Many avid exercisers will work around injuries to maintain their level of training- turns out, that’s not such a bad idea after all. Here’s a short article from Fitness Magazine:
Oops, you were injured…
One minute you’re happily racing down a mountain trail on your bike: the next, splat! You’re on the ground after hitting a tree root. As you count the weeks that your ankle is in a splint, your bathroom scale is counting the pounds that have crept on since the accident. “Many patients are so focused on the injury, they forget that they need to take care of the rest of their body, too,” says Matthew Buchanan, M.D., an orthopedic foot and ankle surgeon in Falls Church Virginia. It’s hard to predict exactly how much weight you’ll gain while you’re on the mend, because there are so many complicating factors. But one thing is certain: your cardiovascular endurance and muscle strength will drop if you don’t do at least some activity.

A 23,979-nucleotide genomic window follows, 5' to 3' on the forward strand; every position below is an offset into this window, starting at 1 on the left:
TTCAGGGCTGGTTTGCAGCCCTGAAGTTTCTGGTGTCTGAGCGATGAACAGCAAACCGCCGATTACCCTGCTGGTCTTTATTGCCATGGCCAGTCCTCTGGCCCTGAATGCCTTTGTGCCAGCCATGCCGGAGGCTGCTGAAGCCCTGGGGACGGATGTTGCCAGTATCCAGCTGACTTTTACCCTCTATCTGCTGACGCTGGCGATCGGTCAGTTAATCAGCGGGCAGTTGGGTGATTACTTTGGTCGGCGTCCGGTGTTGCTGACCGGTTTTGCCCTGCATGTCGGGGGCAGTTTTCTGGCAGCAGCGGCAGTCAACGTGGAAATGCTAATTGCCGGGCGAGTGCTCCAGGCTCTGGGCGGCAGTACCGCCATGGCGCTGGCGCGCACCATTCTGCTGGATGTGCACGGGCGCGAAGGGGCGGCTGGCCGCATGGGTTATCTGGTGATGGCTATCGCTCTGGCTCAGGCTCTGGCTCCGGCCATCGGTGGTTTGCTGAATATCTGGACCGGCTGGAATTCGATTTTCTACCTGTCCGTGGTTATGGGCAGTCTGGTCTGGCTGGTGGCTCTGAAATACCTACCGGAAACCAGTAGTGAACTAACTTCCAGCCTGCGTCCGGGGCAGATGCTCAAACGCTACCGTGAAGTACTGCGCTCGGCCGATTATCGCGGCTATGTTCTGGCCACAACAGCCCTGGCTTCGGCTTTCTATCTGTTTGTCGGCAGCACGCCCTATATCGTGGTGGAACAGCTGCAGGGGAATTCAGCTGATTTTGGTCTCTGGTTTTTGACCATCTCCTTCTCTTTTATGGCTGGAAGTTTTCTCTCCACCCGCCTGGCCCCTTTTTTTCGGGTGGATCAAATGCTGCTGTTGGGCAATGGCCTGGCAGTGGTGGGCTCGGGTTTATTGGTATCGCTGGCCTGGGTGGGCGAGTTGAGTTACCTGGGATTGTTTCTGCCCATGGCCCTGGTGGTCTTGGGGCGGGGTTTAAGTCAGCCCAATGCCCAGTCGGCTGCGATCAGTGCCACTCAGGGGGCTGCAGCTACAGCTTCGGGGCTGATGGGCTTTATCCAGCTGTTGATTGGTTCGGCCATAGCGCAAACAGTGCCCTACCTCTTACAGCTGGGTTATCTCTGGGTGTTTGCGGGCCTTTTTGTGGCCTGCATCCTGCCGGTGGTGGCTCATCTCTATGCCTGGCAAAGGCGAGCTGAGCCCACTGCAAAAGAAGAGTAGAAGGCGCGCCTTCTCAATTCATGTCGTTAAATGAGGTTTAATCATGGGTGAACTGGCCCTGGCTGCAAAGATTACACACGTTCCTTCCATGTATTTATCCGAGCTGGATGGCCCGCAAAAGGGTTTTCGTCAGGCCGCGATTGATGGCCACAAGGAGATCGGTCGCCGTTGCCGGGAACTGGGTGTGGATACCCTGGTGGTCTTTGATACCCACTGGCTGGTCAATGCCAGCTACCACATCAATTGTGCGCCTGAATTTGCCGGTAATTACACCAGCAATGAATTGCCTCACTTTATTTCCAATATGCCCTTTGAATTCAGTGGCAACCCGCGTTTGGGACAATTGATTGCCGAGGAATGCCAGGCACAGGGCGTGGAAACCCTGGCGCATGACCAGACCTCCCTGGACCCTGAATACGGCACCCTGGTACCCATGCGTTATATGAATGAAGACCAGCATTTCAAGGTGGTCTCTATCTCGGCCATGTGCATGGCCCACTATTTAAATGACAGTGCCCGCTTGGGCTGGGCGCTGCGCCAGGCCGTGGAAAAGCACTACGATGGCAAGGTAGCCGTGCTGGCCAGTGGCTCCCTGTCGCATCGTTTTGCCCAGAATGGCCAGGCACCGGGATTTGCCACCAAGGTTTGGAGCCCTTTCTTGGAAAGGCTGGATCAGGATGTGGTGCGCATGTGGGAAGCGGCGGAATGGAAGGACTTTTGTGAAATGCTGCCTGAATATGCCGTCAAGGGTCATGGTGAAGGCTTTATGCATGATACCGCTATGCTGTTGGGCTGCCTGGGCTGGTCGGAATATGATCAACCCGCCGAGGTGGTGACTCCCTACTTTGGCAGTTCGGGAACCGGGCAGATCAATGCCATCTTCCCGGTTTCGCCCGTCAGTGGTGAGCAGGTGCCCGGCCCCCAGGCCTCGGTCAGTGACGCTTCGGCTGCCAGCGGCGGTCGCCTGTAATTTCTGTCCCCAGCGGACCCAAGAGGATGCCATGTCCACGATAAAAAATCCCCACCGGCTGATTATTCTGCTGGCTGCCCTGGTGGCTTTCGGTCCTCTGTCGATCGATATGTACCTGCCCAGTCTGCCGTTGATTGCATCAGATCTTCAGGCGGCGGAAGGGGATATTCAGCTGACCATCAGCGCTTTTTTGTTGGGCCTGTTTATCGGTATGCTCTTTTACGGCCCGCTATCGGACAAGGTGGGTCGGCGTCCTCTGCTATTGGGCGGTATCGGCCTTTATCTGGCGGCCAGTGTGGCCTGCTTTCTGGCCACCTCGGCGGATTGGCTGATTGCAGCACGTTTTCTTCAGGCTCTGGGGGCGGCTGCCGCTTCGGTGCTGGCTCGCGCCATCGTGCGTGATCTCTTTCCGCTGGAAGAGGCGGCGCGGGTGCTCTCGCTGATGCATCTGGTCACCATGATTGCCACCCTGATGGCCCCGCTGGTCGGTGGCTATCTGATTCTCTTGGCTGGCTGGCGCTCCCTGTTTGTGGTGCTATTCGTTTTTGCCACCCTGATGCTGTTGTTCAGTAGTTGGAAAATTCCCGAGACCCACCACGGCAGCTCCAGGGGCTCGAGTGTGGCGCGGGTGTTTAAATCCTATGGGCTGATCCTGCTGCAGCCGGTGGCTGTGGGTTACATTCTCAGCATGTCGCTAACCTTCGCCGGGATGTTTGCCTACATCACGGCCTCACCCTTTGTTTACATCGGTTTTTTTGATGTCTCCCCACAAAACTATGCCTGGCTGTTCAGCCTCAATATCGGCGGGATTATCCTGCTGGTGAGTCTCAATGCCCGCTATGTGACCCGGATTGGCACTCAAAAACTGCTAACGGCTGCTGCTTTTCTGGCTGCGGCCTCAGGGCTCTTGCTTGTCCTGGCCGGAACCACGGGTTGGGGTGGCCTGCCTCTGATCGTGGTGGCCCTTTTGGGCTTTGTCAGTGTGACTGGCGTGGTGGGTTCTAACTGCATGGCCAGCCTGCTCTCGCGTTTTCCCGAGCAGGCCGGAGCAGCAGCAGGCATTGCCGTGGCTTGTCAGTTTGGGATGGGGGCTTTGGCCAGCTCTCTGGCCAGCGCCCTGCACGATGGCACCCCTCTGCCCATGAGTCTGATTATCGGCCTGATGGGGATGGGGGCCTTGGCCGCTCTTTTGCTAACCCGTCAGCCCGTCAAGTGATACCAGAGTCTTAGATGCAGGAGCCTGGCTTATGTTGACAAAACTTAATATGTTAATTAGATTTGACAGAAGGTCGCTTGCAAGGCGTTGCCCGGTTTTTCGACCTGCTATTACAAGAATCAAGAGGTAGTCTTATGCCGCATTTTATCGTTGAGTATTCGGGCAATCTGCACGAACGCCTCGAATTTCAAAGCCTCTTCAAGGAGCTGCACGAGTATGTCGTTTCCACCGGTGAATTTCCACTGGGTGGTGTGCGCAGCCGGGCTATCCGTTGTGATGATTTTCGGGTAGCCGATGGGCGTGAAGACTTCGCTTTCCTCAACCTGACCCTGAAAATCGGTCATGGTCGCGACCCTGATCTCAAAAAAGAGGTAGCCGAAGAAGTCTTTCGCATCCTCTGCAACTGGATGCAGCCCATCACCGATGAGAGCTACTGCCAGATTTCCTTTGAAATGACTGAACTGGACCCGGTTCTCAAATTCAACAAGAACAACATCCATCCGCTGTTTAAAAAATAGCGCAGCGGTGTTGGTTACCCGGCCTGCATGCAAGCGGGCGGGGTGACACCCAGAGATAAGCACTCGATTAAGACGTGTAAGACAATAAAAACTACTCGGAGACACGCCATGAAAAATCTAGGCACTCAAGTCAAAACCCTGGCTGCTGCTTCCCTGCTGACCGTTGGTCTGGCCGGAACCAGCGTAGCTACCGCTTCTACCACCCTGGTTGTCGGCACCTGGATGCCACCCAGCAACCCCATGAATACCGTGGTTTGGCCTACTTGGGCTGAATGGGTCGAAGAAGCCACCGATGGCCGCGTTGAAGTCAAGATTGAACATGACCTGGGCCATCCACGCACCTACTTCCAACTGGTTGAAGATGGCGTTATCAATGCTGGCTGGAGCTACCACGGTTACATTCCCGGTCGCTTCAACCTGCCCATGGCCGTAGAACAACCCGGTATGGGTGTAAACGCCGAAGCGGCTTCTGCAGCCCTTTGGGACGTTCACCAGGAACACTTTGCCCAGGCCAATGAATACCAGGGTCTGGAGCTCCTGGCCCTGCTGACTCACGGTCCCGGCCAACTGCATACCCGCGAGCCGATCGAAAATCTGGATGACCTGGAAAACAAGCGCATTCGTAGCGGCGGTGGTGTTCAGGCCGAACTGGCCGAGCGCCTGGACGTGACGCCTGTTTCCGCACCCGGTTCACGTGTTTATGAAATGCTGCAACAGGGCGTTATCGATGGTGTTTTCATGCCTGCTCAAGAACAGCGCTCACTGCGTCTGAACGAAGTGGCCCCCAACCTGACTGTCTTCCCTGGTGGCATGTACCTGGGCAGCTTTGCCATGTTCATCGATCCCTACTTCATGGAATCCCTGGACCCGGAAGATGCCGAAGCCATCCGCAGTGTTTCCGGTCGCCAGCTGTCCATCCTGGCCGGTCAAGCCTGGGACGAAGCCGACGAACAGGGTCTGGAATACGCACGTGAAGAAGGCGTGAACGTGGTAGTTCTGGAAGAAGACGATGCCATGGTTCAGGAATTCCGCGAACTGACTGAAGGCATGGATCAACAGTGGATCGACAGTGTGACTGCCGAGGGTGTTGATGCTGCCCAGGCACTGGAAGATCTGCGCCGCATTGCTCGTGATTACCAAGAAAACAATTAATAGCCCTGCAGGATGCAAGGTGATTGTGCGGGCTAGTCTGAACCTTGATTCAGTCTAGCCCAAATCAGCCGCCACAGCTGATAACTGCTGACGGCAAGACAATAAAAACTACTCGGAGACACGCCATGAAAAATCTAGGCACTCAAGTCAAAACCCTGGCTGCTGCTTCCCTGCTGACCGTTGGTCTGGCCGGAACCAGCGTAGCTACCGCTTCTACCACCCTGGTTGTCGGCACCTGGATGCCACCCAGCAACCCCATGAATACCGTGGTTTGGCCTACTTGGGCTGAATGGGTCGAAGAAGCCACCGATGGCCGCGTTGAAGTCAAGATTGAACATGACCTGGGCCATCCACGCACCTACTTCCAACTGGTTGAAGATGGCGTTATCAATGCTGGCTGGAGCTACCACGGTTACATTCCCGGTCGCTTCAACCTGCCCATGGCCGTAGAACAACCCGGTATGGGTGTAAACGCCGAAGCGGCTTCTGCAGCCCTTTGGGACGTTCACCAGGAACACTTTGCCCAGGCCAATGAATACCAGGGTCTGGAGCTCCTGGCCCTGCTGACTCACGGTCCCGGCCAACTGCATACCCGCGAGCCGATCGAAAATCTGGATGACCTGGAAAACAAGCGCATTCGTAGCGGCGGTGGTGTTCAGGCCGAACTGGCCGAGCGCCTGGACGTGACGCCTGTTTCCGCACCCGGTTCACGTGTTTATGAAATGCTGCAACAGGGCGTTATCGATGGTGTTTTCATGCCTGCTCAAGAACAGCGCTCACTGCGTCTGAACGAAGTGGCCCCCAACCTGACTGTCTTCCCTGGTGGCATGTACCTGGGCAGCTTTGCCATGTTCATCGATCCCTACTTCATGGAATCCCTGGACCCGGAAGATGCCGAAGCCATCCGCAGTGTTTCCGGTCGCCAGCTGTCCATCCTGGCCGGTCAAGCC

Outsmart it. If it’s OK with your doctor hobble over to the gym or roll out a mat at home and do whatever exercise you can. “That may mean getting on the rowing machine or jogging in the pool,” says Dr. Buchanan, who believes that unless your injury is catastrophic, the best thing you can do for your body is work out. Don’t be discouraged if you have to take it flower and easier. Shirley Chan, a mom of two and a longtime runner, turned to walking when she partially tore two ligaments in her ankle. “It was hard at first, but I tried to keep things in perspective,” she says. “It wasn’t the level of activity I was accustomed to, but I knew I had to do something in order not to fall too far behind in my fitness goals.” After several months with her leg in a boot, she had gained just three pounds, which she easily worked off by running once she’d recovered fully. The other benefit of exercise, of course, is the mood boost. As little as 11 minutes of exercise a day improved the mental health and vitality of sedentary people in Louisiana State University study. “A positive frame of mind will enhance your healing process,” says Martha Peaslee Levine, M.D., assistant professor of pediatrics, psychiatry and humanities at Penn State College of Medicine in Hershey, Pennsylvania. “From a mental standpoint, this is one of the most important times in your life to work out.”